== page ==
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NPR's brings you news about books and authors along with our picks for great reads. Interviews, reviews, the NPR Bestseller Lists, New in Paperback and much more.
Updated: 10 hours 42 min ago
Instead of telling the author's life story, the film (which the Wallace estate does not approve of) focuses on five days in 1996 during the publicity tour for Infinite Jest.
Writer Sarah Hepola once got so drunk before giving a presentation to 300 people that she didn't remember it the next day. In Blackout, her memoir, Hepola wrestles with her reasons for drinking.
The characters in Lauren Holmes' debut story collection are more than words on a page, says reviewer Michael Schaub. They're fully, exasperatingly real, portrayed with charm but without pretension.
Mary Kubica's new thriller follows a woman who takes in a runaway and her baby daughter. Reviewer Bethanne Patrick says it's a perfect setup — but the twists you expect aren't the ones that arrive.
Agloe, N.Y., is not a town in any real sense. Instead, it's among a number of fakes that mapmakers planted to foil plagiarists. It inspired John Green to write his book (and now movie) Paper Towns.
Thirteen novels are in the hunt for the Man Booker Prize, the U.K.'s biggest literary award. The Booker is open to Americans for only the second year, and this year's list pits rookies against titans.
Cartoonist Ed Piskor has just put out the new book in his award-winning Hip Hop Family Tree series. It's an exhaustive, good-natured look at the birth of hip-hop that avoids the pitfall of voyeurism.
Not every submission to our big romance poll made it onto the list. Some books, while classics, have not aged well, some books were too new to judge, and some were lacking the crucial happy ending.
It's the NPR Books Summer of Love, so to celebrate, we asked our readers to nominate their favorite romances. And the results are in: 100 love stories to help every reader find a happy ever after.
In his new book, The Man Who Wasn't There, Anil Ananthaswamy examines the ways people think of themselves — and how those perceptions can be distorted by certain brain conditions.
The author of The Paris Wife is back with another novelized memoir, this time of pioneering aviator (and all-around adventurer) Beryl Markham, the first woman to cross the Atlantic Ocean east to west.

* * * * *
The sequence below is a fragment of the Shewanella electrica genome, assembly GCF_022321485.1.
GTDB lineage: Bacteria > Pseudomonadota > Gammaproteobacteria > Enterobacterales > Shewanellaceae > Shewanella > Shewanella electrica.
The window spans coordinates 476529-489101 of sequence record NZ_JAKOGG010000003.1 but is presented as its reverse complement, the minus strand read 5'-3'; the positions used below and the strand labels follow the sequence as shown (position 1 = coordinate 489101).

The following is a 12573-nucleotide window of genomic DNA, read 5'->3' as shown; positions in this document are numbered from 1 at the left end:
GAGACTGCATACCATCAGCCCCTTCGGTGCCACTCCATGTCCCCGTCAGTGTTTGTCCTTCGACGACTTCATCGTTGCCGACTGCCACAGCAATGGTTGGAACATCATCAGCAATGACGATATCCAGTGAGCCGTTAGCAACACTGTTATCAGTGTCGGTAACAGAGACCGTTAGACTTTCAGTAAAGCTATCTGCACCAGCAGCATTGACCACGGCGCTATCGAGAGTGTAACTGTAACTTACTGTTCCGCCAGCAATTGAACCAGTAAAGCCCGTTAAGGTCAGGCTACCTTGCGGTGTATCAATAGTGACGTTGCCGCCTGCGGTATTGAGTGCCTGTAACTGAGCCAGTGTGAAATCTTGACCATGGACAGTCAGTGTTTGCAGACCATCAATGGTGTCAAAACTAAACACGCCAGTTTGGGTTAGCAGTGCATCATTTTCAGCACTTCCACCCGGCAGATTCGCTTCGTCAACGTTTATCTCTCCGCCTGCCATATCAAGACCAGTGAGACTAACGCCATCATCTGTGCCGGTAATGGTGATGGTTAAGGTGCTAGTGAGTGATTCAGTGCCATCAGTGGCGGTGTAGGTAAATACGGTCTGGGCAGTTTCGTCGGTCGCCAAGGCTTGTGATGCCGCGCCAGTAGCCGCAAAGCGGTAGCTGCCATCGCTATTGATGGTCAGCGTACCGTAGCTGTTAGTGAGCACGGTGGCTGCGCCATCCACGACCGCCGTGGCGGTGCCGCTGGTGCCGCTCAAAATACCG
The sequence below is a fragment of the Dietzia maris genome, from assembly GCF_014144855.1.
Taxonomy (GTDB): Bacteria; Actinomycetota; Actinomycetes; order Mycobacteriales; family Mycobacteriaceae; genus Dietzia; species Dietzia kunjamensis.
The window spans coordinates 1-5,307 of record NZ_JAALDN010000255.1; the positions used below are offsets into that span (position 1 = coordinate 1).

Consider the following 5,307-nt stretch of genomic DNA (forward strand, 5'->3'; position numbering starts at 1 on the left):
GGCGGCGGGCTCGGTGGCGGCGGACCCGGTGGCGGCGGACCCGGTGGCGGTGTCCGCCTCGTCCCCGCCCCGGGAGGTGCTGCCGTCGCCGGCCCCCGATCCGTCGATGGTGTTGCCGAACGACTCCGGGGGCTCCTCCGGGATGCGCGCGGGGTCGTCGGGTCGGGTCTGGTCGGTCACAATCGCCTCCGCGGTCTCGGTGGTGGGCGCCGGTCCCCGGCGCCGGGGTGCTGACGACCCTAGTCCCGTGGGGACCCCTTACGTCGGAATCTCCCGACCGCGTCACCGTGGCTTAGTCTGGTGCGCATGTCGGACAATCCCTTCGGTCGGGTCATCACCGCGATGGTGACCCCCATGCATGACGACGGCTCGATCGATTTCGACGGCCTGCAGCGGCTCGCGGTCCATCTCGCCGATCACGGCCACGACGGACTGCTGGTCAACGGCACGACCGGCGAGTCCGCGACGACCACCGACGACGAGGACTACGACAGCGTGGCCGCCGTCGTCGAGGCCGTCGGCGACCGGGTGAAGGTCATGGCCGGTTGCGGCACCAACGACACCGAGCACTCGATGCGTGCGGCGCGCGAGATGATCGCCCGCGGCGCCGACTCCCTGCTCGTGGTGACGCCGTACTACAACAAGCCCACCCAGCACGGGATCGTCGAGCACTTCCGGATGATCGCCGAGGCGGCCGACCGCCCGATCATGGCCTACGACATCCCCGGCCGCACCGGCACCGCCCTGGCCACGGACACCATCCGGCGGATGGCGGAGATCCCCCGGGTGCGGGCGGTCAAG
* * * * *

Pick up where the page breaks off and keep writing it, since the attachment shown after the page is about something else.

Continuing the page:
Austin Grossman's new novel is half Lovecraftian horror, half thoughtful character study of a President Nixon who's in charge of an alternate America built not on democracy, but on dark magic.
In the 1983 game, the Yankees were holding a trump card: an obscure rule that turned the Royals' game-winning home run into a game-loser, inspiring one of the most epic tantrums in baseball history.
Patricia Park's novel, Re Jane, is a retelling of Charlotte Bronte's classic Jane Eyre set in modern-day New York and South Korea. NPR's Rachel Martin speaks with author Jean Kwok about Park's novel.
It's no secret that women are getting more prominent in the world of comics. But some women are tired of waiting for mainstream attention: They're turning to crowdfunding to get their projects done.
In Crooked, novelist Austin Grossman excuses Richard Nixon's rocky political career in the weirdest ways possible — by reimagining the former president as a warrior against supernatural forces.
It's been 50 years since Bob Dylan strolled on stage at the Newport Folk Festival, plugged in an electric guitar, and infuriated his flock. Historian Elijah Wald says there's much more to the story.
An orphan boy becomes friends with the scheming woman who takes him in in Lissa Evans' new novel, Crooked Heart. NPR's Scott Simon speaks with her about her WWII-era novel.
Sonya Lea and her husband Richard Bandy had been married for more than 20 years when he had to have an operation for a rare cancer. Since then, he's been piecing together the puzzle of his past.
NPR's Melissa Block talks to tournament director Karen Kumaki about the inaugural Quidditch European Games, taking place this weekend in Sarteano, Italy.